While NASA works with U.S. industry partners to develop commercial spaceflight capabilities, the agency also is developing the Orion spacecraft and the Space Launch System, a crew capsule and heavy-lift rocket to provide an entirely new capability for human exploration. Designed to be flexible for launching spacecraft for crew and cargo missions, SLS and Orion will expand human presence beyond low-Earth orbit and enable new missions of exploration in the solar system.




All of this week's top headlines to your email every Friday.


 
 

 

News Briefs February 27, 2015

Ukraine will start pulling back heavy weapons in the east Ukraine’s military says it will start pulling back its heavy weapons from the front line with Russian-backed separatists as required under a cease-fire agreement. The Defense Ministry said in a statement Feb. 26 that it reserved the right to revise its withdrawal plans in the...
 
 

Northrop Grumman’s AstroMesh reflector successfully deploys for NASA’s SMAP satellite

The NASA Jet Propulsion Laboratory successfully deployed the mesh reflector and boom aboard the Soil Moisture Active Passive spacecraft, a key milestone on its mission to provide global measurements of soil moisture. Launched Jan. 31, SMAP represents the future of Earth Science by helping researchers better understand our planet. SMAP’s unmatched data capabilities are enabled...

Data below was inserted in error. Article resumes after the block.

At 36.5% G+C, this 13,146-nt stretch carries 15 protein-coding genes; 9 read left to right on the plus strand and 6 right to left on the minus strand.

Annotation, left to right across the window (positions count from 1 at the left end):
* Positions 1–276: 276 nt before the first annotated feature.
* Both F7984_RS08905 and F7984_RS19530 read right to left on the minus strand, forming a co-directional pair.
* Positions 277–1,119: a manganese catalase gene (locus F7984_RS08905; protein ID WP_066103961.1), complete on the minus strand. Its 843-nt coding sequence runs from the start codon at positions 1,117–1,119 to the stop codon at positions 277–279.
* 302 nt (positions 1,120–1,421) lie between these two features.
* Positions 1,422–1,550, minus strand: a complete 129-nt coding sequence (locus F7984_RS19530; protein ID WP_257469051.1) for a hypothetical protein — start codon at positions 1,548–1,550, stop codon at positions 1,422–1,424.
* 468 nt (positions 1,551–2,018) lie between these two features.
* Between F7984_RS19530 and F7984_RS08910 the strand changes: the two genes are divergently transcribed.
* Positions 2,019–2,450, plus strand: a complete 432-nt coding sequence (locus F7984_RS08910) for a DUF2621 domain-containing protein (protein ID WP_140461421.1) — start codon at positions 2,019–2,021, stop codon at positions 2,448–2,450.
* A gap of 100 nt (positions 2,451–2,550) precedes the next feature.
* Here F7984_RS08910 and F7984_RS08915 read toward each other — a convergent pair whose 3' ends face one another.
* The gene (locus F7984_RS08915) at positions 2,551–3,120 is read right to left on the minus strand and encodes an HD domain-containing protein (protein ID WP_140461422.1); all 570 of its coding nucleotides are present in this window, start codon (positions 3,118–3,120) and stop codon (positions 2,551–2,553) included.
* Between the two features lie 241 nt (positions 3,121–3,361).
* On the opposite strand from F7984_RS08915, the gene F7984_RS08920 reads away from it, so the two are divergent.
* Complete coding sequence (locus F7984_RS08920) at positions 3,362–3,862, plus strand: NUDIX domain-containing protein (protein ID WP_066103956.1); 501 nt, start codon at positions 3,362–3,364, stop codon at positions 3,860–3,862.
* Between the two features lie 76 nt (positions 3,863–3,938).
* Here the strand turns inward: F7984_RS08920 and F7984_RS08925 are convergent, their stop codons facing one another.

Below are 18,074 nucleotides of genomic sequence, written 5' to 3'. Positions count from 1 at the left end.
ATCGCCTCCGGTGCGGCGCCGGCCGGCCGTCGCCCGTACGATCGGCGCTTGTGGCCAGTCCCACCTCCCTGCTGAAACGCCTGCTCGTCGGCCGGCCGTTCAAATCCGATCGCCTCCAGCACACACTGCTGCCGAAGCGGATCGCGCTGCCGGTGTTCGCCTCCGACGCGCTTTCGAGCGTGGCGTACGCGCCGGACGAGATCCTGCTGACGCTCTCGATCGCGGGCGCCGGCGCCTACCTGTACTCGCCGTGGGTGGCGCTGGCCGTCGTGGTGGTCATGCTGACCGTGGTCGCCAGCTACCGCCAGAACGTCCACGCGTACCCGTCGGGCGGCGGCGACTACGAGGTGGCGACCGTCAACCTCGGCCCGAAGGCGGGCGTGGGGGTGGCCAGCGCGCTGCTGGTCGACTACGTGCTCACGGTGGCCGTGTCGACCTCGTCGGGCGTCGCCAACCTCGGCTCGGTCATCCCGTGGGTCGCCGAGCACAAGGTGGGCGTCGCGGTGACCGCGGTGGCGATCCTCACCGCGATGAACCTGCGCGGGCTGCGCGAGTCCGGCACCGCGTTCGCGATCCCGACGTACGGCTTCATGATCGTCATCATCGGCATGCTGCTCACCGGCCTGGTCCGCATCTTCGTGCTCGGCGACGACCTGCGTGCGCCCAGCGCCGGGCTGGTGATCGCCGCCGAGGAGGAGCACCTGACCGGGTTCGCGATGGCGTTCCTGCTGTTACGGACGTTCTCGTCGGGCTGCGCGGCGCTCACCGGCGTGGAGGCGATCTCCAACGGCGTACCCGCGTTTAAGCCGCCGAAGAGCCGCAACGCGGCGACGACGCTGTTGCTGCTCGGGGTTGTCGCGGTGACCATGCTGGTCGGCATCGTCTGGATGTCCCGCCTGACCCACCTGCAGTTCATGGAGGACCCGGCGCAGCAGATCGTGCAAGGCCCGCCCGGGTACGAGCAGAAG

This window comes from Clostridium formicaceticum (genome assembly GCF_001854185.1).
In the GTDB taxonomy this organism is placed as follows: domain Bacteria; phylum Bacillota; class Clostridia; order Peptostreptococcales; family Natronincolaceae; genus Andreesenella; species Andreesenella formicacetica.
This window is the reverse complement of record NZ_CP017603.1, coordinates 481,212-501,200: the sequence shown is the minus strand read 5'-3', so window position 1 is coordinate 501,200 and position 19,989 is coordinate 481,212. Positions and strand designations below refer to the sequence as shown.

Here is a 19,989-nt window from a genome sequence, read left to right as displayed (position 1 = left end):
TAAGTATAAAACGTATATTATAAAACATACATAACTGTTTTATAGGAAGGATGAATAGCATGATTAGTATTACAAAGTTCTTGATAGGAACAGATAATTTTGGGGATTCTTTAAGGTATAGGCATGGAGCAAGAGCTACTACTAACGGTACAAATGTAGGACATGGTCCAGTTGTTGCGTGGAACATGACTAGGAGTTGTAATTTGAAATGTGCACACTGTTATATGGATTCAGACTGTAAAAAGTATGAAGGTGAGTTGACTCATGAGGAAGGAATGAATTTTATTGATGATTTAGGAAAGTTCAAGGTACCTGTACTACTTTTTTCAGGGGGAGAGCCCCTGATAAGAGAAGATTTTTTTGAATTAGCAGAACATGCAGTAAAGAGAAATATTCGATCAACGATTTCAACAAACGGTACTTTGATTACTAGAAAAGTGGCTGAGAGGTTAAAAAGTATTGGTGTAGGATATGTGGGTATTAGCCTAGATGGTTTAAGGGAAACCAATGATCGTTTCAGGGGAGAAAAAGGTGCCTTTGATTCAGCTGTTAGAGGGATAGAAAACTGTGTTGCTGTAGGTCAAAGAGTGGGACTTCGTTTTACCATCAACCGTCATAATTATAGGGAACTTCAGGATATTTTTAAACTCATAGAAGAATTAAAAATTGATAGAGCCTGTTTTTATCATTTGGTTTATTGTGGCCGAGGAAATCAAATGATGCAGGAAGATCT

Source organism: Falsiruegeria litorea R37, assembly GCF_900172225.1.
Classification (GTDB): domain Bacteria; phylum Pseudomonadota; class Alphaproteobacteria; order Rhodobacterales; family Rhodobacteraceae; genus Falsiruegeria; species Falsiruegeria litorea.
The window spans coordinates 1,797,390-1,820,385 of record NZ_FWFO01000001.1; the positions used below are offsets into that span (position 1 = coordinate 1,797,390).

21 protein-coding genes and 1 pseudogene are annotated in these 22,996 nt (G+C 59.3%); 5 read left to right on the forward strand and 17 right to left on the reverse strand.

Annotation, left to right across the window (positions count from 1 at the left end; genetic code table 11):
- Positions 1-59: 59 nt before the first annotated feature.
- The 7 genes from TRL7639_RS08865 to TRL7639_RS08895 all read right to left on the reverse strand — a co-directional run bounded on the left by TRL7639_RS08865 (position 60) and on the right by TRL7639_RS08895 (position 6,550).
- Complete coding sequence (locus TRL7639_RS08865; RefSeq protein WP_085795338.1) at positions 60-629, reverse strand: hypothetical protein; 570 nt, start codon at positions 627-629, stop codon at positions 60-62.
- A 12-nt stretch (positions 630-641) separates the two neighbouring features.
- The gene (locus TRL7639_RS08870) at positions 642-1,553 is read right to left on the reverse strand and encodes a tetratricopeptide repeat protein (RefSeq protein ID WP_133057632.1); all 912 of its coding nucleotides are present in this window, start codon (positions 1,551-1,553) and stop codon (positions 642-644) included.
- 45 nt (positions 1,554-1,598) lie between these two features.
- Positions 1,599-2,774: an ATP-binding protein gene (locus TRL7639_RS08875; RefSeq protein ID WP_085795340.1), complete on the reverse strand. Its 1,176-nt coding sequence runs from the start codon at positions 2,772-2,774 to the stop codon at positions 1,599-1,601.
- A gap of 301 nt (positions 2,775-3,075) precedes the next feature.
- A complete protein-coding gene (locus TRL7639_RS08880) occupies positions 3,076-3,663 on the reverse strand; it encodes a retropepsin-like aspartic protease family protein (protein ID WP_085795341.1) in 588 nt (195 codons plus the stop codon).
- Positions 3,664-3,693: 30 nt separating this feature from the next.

NASA photograph by Brian Tietz

NASA offers space tech grants to early career university faculty

NASA photograph by Brian Tietz Tensegrity research is able to simulate multiple forms of locomotion. In this image, a prototype tensegrity robot reproduces forward crawling motion. NASA’s Space Technology Mission Director...
 

 
navy-china

USS Fort Worth conducts CUES with Chinese Navy

The littoral combat ship USS Fort Worth (LCS 3) practiced the Code for Unplanned Encounters at Sea (CUES) with the People’s Liberation Army-Navy Jiangkai II frigate Hengshui (FFG 572) Feb. 23 enhancing the professional ma...
 
 

AEGIS tracks, simulates engagement of three short-range ballistic missiles

The Missile Defense Agency and sailors aboard the guided-missile destroyers USS Carney (DDG 64), USS Gonzalez (DDG 66), and USS Barry (DDG 52) successfully completed a flight test involving the Aegis Ballistic Missile Defense weapon system. At approximately 2:30 a.m., EST, Feb. 26, three short-range ballistic missile targets were launched near simultaneously from NASA’s Wallops...
 
 

DOD seeks novel ideas to shape its technological future

The Defense Department is seeking novel ideas to shape its future, and officials are looking to industry, small business, academia, start-ups, the public – anyone, really – to boost its ability to prevail against adversaries whose access to technology grows daily. The program, called the Long-Range Research and Development Plan, or LRRDP, began with an...
 




0 Comments


Be the first to comment!


Leave a Reply

Your email address will not be published. Required fields are marked *

You may use these HTML tags and attributes: <a href="" title=""> <abbr title=""> <acronym title=""> <b> <blockquote cite=""> <cite> <code> <del datetime=""> <em> <i> <q cite=""> <strike> <strong>